It's been king of the Kiwi roads for 11 generations and almost half a century. Can anything in the market take on Toyota's Corolla?
Corolla is basically a synonym for 'car'. It's a model with a 46-year heritage, Toyota's most important car worldwide, and it absolutely dominates the business and fleet market here in New Zealand.
None of that has changed with the latest, 11th-generation Corolla. But Toyota New Zealand is hoping to bolster that company-car business with more private-buyer appeal: superior style, better dynamics and a new flagship model series called Levin.
Toyota is number one by a long shot in New Zealand, but in some respects, its strategy with new Corolla mirrors that of Hyundai with the i30. The Korean car has that same dual personality: lower-end versions are aimed directly at fleet buyers, but the flagship Elite models are swish-looking and lavishly equipped. Avis need not apply.
If you don't mind me saying, the new Corolla looks a lot like the Hyundai i30 as well, especially at the rear, where you could almost think they were different-specification versions of the same car. For a while I was even convinced those tail-lights came from the same supplier; but no, the Corollas have an extra little kink along the top. Still, Corolla has often been derided for its lacklustre style and driving experience. We critics have praised the i30 for the massive advances in quality and chassis engineering it has brought to its maker in recent years. But throw away that brand baggage, and how do the two really compare?
Hyundai's flagship petrol i30 Elite is $39,990. Straight away the Corolla looks much more expensive: you can buy the Levin SX model for $38,990, but to match the likes of the Hyundai's leather upholstery, dual-zone air conditioning and keyless start, you have to step up to the Levin ZR for $43,690. However, do that and you gain some extra equipment over the i30 Elite, such as gas-discharge headlights with automatic high-beam. The glass roof pictured on our Levin ZR test car is a further $1800 option.
Both are powered by 1.8-litre engines: the Corolla's drives through a Continuously Variable Transmission (CVT), while the i30 has a conventional six-speed automatic. The Hyundai has a slight power/torque advantage: with 110kW/178Nm, it's 7kW/5Nm up on the Toyota, although CVT aids the Corolla to a superior fuel-economy figure. It achieves 6.6 litres per 100km in the Combined cycle, compared with 6.9 litres for the i30.
All in all, not a lot to choose between them. But out on the road, they feel very different. The Corolla's engine is more vocal and less refined than the Hyundai's, and while CVT is a polarising subject among car people, there's no doubt it exacerbates those shortcomings. The Corolla's 'gearless' CVT is otherwise pretty impressive: you can leave it in Drive, or select a stepped mode and use the steering wheel-mounted paddles to change between them.
In Drive, you can also select a Sport mode, which applies what Toyota calls a 'direct shift feel' protocol, preventing the engine from revving too long and hard (the downfall of many CVTs) by stepping down in revs periodically under hard acceleration.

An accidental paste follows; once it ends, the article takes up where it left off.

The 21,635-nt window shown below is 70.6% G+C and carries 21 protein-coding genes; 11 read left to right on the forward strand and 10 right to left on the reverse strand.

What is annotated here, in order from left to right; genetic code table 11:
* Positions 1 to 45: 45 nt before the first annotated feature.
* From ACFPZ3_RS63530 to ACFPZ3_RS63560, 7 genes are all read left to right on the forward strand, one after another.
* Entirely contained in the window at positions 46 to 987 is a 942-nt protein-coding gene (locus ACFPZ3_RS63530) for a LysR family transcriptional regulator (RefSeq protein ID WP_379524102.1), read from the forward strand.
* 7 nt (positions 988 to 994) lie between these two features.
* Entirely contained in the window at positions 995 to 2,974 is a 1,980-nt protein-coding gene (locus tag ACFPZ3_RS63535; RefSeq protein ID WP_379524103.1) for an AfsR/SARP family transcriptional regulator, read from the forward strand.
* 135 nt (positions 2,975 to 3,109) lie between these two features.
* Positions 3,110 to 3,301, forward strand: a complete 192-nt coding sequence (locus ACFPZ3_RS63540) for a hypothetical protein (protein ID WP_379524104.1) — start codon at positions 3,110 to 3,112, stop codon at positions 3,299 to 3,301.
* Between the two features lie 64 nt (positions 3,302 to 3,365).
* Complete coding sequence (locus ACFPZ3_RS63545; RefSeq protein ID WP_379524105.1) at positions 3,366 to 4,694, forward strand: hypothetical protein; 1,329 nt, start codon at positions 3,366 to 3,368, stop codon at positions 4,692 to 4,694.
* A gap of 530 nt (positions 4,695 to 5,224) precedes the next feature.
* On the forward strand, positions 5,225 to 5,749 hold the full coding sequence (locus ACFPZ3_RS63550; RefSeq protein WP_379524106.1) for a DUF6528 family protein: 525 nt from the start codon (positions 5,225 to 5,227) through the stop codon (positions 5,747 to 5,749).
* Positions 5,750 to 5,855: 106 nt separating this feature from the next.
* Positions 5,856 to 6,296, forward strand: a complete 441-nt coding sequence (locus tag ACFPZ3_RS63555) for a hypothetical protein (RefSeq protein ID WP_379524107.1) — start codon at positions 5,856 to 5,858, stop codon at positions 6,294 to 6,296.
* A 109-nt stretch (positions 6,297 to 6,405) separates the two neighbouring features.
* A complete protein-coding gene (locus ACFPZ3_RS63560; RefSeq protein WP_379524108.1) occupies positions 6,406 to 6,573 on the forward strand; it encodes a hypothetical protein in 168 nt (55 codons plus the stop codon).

It all works well, but in some respects it's smoke and mirrors - trying to make the CVT feel like a good conventional automatic. Whichis what the i30 has. Its six-speeder is smooth and responsive, and certainly a far more satisfying transmission than any CVT.
The i30 also has Flex Steer, a push-button system that allows you to choose between three different levels of assistance for the wheel. It's a bit gimmicky - perhaps a way to disguise the vacant feel of electric power steering - but it's still good having the option and it's very easy to use. Compare the Corolla's tiller with the i30's Flex Steer in its middle setting and the Toyota still has better feedback.
Both cars have 17-inch wheels wearing 45-profile tyres: the Corolla rides better on urban surfaces and also has the edge in open-road handling, with less of a tendency towards understeer.
Inside, Toyota's aspirations towards making Corolla a more premium offering seem to have resulted in cabin architecture that's quite old-school: a long, flat dashboard that emphasises the car's width. Build quality is exemplary, but there are plenty of hard surfaces and the Levin ZR's faux-leather surfaces do it no favours. The entry-level Corolla actually has far nicer cabin materials.
The i30 Elite has issues of its own. It's more driver-focused, but the proliferation of shiny trim inserts do seem a bit gauche. Like the Corolla, it has a nicely shaped steering wheel, excellent ergonomics and a high level of fit and finish. The i30's modest blue-tinged information display looks a bit low-rent next to the Corolla's large colour touch-screen set-up, but the Hyundai's is very easy to use. Both have good-quality audio, with iPod connectivity and Bluetooth. You'll have to wait for sat-nav to be available for Corolla to really feel the benefit of that big screen.
The i30 has more rear-seat space (its wheelbase is 43mm longer) and a little more room for luggage (18 litres up on Corolla, at 378 litres).
The bottom line: Very close on equipment and comfort. The Corolla's ride and handling is better resolved than the i30, but the provision of the Flex Steer system, that six-speed gearbox and a price advantage makes the i30 Elite our winner.